But, back to our story. As one would expect — and had I been there at the time — I, too, as an adolescent, would have found Jones’s educational tactics exciting:
a bracing mixture of counterculture and high culture, the poems of e.e. Cummings, J.D. Salinger’s The Catcher in the Rye and a discussion on Picasso’s Guernica. He drew explicit parallels between the utopia of Karl Marx and the heavenly kingdom.
Pity the parents who were paying this guy’s salary through their tithes to the church, though! Jones lasted two years at the church in Park Ridge before accepting a new post in New Jersey. Although older Methodists weren’t sorry to see the back of him, young Hillary was. Jones had transformed her outlook from that of a young Republican to a Christian socialist to a young woman with a focus on politics and power.
But how could it all happen so quickly? Before Jones left suburban Chicago, he took the youth group into the South Side of the city to meet Saul Alinsky. A Rake’s Progress explains:
It allowed her to have an open heart to the suffering she saw in Chicago … it also meant that she could hear firsthand what he had to say in a context that probably spoke louder than his words.
Alinsky believed the poor were poor because they lacked power. It would seem that Mrs Clinton believes the poor are poor because government policies aren’t up to scratch:
Hillary Clinton still seems to believe that the middle classes can do things to make life easier for the poor, and that is the lever she pulls most often. Her decision about the best way to create change ultimately led her down a path that made her a senator; had she made the other decision — to organise the poor — she would not be in government, but rather in that place where she learned so much — the ‘streets’ …
Hillary — even as a girl — was used by the [cultural Marxist] movement. She added her consent later …
That the Sixties, Alinsky and religious faith taught her to learn from experience is the deeper and more enduring social source of her behavior.
A few years later, when she was a student at Wellesley, one of the prestigious Seven Sisters colleges, she took the Bible study course which was part of the required curriculum. She and the other students saw how one’s faith could influence one’s response in the public sphere. If community organising didn’t tick all of Hillary’s boxes, faith could inform her social mission. A Rake’s Progress notes that Wellesley’s motto bears this out: ‘Non ministrar sed ministrare’ (‘we are not here to be ministered to, but to minister unto’).
Having said that, Hillary hadn’t forgotten about Alinsky. She went to hear him speak in nearby Boston and later organised a demonstration in Wellesley. Alinsky told her that protests in a comfortable town like Wellesley were for the middle class, not part of his community organising. She took his comment on board. Still enthralled, she wrote her senior thesis about his work. After she graduated, Alinsky invited her to work for him on his community projects. It’s important to note that Alinsky didn’t offer these positions to women. He also didn’t extend such an invitation unless he had throughly researched the candidate beforehand. So, he would have known about her background, campus activities, personality, strengths and weaknesses.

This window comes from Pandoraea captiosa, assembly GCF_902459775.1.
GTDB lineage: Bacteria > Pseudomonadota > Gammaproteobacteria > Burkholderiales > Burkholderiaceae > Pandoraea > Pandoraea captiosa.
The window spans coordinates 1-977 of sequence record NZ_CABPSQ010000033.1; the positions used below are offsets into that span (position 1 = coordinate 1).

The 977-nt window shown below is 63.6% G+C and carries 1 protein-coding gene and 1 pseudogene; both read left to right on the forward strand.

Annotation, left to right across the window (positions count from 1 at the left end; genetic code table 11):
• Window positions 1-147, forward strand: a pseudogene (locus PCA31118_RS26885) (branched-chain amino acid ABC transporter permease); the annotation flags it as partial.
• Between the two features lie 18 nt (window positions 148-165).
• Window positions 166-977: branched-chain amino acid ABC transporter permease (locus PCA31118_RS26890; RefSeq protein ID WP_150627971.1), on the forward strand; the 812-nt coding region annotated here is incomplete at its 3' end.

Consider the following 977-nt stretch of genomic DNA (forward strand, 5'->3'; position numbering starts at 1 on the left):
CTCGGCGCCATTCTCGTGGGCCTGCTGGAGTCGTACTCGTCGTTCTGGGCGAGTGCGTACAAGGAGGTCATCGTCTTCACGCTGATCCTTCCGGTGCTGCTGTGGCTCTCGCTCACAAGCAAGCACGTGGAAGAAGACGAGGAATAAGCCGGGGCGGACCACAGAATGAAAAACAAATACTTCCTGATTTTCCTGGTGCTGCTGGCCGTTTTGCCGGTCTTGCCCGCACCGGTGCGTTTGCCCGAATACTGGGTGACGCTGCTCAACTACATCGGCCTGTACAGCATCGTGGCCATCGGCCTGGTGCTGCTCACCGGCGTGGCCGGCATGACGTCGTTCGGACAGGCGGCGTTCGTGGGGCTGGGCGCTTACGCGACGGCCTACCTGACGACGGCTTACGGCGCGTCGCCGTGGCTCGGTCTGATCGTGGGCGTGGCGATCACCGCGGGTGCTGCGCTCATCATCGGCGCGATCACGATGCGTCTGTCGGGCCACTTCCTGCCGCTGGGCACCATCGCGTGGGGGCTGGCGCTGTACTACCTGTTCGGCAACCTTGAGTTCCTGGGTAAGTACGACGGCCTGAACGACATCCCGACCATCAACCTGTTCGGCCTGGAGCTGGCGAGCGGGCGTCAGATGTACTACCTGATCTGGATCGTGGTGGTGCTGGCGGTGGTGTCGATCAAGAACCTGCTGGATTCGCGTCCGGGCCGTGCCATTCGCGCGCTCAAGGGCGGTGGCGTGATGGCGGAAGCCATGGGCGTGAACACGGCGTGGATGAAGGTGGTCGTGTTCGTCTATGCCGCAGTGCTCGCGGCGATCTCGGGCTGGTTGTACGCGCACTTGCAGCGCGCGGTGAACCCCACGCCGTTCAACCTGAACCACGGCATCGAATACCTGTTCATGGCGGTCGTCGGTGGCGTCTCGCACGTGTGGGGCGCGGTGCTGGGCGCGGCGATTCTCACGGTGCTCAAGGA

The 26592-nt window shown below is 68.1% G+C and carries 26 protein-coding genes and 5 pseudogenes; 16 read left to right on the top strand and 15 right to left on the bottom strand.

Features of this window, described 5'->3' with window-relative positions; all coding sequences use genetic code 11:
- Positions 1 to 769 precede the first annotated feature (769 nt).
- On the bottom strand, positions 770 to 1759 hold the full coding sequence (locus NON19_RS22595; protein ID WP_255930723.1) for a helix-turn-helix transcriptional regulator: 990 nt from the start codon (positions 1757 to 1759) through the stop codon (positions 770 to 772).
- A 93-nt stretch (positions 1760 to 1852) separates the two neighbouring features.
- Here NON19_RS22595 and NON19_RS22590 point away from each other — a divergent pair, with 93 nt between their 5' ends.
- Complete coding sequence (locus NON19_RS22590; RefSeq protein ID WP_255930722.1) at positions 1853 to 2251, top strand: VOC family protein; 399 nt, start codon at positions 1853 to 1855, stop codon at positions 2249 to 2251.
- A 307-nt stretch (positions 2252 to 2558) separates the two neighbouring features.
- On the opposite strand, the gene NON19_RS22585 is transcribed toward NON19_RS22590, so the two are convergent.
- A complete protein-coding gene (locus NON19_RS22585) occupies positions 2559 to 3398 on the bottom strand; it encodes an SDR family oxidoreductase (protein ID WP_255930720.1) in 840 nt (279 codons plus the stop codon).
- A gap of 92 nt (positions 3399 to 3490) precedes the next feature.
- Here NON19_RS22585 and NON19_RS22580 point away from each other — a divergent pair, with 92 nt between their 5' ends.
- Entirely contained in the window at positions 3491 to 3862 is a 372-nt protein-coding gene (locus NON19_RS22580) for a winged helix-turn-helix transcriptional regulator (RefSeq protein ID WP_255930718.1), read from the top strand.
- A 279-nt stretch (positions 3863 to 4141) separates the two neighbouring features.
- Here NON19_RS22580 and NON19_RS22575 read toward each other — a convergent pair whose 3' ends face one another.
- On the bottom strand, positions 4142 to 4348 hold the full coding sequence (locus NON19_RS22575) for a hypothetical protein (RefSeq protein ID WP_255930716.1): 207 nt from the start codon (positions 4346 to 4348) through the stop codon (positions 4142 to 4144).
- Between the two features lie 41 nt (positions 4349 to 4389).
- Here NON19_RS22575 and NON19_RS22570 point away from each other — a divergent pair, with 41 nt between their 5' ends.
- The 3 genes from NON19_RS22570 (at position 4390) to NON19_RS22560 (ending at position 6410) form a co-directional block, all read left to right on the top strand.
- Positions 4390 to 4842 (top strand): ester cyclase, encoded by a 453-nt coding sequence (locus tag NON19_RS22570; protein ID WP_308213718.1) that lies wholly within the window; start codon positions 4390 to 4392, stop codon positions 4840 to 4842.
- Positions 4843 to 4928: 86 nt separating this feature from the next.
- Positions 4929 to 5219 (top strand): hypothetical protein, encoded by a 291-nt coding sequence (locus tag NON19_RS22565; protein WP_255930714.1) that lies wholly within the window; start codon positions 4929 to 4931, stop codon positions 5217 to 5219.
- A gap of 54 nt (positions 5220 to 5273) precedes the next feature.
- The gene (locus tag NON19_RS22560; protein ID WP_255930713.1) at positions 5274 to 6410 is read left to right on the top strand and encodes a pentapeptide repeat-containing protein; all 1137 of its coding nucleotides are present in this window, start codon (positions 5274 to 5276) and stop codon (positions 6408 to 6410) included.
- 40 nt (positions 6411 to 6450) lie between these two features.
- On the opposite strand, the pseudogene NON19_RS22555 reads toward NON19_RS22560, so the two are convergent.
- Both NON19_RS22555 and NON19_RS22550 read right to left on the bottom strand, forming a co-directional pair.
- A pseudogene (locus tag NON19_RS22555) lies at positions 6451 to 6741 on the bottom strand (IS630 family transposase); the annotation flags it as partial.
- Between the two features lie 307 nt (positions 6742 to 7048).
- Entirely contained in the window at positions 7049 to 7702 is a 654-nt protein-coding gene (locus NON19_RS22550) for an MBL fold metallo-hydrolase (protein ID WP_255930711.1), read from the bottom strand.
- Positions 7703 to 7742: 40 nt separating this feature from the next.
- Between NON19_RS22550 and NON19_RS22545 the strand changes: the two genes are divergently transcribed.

Hillary declined Alinsky’s offer. She thought that the local level that community organising demanded would hold her back. Instead, she chose to study law. But, think of it, she stood up to Alinsky and said ‘no’! More than Catholic priests did! Still, it wasn’t for entirely altruistic reasons. Hillary had ambition and a plan to influence as large a stage as possible:
Her assertion to Alinsky that confrontational tactics would upset the kind of people she grew up with in Park Ridge,thus creating a backlash, was either naive or brilliant. He surely told her what he is reported to have said — ‘that won’t change anything’. It couldn’t have been said with respect. She apparently countered, ‘Well, Mr. Alinsky, I see a different way than you.’
That she thought Alinsky could not provide that is surprising, but that is what she thought at that time … Her thesis concluded that ‘organising the poor for community actions to improve their own lives may have, in certain circumstances, short-term benefits for the poor but would never solve their major problems. You need much more than that. You need leadership, programs, constitutional doctrines.’ That analysis ultimately led to law school and not back to the University of Life or to Alinsky’s streets. In extensive correspondence with Revd Jones during college, she began the shift from Goldwater conservatism to a more liberal viewpoint. ‘Can one be a mental conservative but a heart liberal?’ she asked him at one point.
And, so we have the story of the influences on Hillary Rodham Clinton: lawyer, First Lady, Senator, Presidential candidate hopeful and, now, Secretary of State. Her outlook reveals the combination of conservative upbringing at home, the role of Methodism, the insight into the lives of the disadvantaged, the influence of cultural Marxism and Saul Alinsky. She sees the public purse as offering ‘short-term benefits’ — that’s the Rodham conservatism talking. But she proposes a ‘need [for] much more than that’ — that’s the Methodism. Finally, she sees the solution through programmes and ‘constitutional doctrines’ — an Alinsky-inspired activism but tempered with orderly agitation leading to change. It’s all there.
To read more, see: ‘Hillary’s Takfir’, Gerald L Atkinson, June 15, 2008, and ‘Hillary Clinton’s Thesis about Radical Activist Saul Alinsky’, A Rake’s Progress — Donna Schaper, Rake Morgan and Frank Marafiote, July 18, 2007 (includes a link to Hillary Rodham’s senior thesis on Alinsky)